Your value proposition must be a statement of what you actually are – not just something you aspire to become. “Your value proposition must exist in the interface between a company’s ability to deliver a product or service and the perceived needs and desires of a targeted market segment.”

    Your value proposition must be “rooted in a deep, certain knowledge of [your] targeted customers and a realistic appraisal of [your] own capabilities.”

    Definition of strategic planning? Don’t ever plan, write, or promise anything you won’t be able to execute and deliver flawlessly.

    Second: “Develop strategy from the outside in. Base it upon what your customers, partners, and investors have to say – and how they behave.”

    The high performing organizations developed their strategies genuinely based on the words and actions of their customers, partners, and investors. “The strategies were, in fact, developed from the outside in.”

    Definition of strategic planning? Don’t ever develop your strategy without authentically taking into consideration all your stakeholders’ interests – employees, customers, suppliers, stockholders, community, etc.

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    Third: “Maintain antennae that allow you to fine-tune your strategy to changes in the marketplace”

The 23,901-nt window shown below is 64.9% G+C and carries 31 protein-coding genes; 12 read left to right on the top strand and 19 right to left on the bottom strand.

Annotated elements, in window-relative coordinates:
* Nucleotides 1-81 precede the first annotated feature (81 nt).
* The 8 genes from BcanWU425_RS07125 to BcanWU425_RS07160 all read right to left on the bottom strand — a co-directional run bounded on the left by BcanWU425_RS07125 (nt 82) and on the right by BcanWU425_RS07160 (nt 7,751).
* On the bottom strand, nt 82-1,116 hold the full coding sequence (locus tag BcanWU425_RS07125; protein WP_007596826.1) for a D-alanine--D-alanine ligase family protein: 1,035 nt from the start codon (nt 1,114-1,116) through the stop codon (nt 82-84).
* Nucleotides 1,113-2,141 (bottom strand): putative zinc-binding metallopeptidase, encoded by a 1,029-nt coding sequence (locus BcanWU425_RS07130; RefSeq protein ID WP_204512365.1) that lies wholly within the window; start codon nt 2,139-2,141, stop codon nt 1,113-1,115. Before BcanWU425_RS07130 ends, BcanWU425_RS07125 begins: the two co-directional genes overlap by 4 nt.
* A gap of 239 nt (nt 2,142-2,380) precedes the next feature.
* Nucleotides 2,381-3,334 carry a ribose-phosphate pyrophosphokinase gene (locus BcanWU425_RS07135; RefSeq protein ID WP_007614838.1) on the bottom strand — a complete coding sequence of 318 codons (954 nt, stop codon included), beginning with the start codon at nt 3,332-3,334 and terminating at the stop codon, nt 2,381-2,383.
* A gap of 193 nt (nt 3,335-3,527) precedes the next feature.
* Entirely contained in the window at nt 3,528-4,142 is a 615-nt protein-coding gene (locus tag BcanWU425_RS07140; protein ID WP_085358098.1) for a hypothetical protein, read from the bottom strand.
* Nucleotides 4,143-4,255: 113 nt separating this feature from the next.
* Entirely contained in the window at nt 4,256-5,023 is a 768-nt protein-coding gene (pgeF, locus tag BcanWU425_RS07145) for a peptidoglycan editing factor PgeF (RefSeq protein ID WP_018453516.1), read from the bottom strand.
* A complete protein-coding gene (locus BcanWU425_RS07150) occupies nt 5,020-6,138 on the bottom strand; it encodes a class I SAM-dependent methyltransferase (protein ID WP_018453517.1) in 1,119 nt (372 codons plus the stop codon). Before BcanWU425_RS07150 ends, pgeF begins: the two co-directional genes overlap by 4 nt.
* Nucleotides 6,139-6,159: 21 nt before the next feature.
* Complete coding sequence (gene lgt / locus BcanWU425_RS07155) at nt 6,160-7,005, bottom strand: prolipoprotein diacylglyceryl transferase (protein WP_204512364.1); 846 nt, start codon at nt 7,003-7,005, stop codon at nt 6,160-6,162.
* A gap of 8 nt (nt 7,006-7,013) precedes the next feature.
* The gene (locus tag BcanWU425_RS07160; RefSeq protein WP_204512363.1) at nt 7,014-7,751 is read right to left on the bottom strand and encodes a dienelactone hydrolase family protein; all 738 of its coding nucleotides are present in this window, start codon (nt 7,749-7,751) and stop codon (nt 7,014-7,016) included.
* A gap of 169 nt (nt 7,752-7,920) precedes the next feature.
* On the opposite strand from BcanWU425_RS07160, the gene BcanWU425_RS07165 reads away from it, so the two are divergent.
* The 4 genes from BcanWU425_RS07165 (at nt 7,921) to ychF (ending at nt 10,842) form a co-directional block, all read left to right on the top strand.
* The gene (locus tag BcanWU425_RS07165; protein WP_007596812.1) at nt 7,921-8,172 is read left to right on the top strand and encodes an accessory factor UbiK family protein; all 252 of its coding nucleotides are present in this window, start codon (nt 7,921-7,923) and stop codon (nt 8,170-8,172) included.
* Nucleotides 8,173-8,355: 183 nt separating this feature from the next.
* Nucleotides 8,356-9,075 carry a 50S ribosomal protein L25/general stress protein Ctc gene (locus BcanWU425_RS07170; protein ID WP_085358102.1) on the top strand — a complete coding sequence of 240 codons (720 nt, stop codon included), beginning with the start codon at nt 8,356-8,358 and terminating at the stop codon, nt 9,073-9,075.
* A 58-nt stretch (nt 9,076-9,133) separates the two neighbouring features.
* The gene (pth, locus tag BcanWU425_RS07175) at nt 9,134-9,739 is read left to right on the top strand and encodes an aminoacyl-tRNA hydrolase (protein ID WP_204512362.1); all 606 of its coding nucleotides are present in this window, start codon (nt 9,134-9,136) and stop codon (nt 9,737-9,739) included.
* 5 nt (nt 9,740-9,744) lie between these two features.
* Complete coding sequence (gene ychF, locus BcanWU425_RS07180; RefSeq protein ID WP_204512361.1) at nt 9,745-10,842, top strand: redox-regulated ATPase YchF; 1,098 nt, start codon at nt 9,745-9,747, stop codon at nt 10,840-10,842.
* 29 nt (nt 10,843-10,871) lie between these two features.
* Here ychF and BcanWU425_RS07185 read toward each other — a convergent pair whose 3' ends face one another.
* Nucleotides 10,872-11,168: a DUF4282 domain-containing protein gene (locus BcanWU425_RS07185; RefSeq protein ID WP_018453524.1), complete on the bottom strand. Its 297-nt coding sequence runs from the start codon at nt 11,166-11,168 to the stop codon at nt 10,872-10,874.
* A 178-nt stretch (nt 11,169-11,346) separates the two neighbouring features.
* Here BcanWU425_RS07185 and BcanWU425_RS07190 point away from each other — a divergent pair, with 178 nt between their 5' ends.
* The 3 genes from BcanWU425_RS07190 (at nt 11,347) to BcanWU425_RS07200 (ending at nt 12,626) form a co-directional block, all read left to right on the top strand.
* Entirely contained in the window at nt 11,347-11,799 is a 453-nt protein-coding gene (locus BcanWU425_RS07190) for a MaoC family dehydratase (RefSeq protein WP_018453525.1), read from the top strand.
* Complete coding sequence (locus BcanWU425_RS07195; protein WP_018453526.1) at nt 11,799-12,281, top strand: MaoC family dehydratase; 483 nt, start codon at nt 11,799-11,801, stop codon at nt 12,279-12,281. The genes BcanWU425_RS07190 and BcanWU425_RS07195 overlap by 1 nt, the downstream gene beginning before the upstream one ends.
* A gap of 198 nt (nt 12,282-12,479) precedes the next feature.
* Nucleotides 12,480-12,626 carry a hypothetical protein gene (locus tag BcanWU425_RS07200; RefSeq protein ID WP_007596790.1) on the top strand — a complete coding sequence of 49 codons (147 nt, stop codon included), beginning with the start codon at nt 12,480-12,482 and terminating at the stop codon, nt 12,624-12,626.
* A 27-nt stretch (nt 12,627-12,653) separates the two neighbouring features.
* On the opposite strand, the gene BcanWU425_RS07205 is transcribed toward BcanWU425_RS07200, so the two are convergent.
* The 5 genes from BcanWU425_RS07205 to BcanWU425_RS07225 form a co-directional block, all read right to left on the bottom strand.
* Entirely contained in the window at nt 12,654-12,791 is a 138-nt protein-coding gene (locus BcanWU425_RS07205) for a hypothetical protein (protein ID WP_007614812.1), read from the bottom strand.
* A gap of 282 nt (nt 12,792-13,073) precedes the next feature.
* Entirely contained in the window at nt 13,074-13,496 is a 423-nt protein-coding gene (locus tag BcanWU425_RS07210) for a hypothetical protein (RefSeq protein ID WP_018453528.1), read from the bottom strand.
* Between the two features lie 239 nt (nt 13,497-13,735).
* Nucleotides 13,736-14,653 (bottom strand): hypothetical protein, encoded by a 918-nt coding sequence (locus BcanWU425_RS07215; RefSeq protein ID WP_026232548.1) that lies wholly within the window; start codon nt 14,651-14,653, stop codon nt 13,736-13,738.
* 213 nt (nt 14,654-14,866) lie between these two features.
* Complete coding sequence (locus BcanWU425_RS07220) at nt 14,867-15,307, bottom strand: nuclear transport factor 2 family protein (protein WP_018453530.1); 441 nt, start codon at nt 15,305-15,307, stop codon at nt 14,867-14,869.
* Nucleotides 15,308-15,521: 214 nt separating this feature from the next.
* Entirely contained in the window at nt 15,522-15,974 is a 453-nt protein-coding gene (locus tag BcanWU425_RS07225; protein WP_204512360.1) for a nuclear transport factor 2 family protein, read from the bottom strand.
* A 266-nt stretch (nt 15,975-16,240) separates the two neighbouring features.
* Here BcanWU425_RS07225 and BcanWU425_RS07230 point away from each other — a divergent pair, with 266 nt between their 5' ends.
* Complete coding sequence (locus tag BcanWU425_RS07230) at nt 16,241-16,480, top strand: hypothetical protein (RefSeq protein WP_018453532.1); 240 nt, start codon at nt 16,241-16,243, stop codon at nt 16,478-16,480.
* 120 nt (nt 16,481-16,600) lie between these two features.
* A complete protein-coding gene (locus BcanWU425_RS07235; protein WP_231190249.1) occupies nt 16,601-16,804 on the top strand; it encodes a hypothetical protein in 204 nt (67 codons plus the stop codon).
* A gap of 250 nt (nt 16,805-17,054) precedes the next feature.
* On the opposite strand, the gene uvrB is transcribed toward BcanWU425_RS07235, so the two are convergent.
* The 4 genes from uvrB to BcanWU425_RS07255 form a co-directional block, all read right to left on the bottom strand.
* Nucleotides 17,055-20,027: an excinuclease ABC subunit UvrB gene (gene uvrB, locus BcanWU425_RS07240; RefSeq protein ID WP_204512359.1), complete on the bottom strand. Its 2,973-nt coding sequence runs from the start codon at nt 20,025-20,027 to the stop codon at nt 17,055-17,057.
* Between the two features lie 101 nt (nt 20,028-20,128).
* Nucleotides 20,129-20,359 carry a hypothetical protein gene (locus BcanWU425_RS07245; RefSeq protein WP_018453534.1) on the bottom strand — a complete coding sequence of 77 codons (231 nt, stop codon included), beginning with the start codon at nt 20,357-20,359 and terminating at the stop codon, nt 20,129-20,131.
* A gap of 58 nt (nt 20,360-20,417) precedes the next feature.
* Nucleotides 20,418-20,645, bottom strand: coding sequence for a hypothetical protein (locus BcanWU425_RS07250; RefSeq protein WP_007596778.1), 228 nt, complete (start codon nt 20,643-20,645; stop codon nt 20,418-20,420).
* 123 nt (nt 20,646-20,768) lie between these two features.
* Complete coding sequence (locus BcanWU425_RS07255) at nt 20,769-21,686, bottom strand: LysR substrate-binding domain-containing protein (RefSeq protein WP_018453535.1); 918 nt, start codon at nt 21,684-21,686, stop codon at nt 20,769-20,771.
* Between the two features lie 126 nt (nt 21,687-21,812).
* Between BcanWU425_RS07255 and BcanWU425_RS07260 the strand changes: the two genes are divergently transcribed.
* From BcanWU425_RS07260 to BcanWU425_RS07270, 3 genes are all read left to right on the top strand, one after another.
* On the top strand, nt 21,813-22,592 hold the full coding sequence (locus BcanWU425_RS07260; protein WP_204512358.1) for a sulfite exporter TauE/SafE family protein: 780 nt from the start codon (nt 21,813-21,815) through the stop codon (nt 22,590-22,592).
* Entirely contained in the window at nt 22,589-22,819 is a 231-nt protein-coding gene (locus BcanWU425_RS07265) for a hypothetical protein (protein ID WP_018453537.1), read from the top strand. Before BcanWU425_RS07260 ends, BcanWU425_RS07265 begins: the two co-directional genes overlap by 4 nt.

“Winners typically monitored not just their immediate customers and competitors but customers and competitors in adjacent businesses.”

    Definition of strategic planning? Don’t ever become inwardly focused – no matter how successful your organization turns out to be.

    Fourth: “Clearly communicate your strategy within the organization and among customers and other external stakeholders”

    Your strategy “must be presented and explained first and foremost to the people who will be bringing it to life – your managers and employees.”

    But this is just the beginning of the high performers’ savvy, because also, “… the ability to share their strategies with customers was a hallmark of winning companies. [ … ] Winners are communicators.”

    Definition of strategic planning? Don’t keep your strategy just for the elite of your organization: Top executives, directors, general managers, etc.

    Fifth: “Keep growing your core business; beware the unfamiliar”

    “Winners stay winners because they start building their next growth business before the growth potential of their core business shows signs of disappearing.

    Definition of strategic planning? Never become complacent – ever.

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    Bibliography

    There are literally hundreds of books about strategic planning. However, I particularly like these three books because of their simplicity, clarity, and thoroughness:

    This book can be used practically in any organization – highly recommended:

  • Rod Napier, Patrick Sanaghan, and Clint Sidle, “High Impact Tools and Activities for Strategic Planning” (McGraw-Hill, New York, NY: 1997)

    This book is specifically for small and mid-sized companies:

  • Robert W. Bradford and J. Peter Duncan, “Simplified Strategic Planning” (Chandler House Press, Worcester, MA: 2000)

    This book – as its subtitle says – helps you create uncontested market space and make competition irrelevant:

  • W. Chan Kim and Renée Mauborgne, “Blue Ocean Strategy” (Harvard Business School Press, Boston, MA: 2005)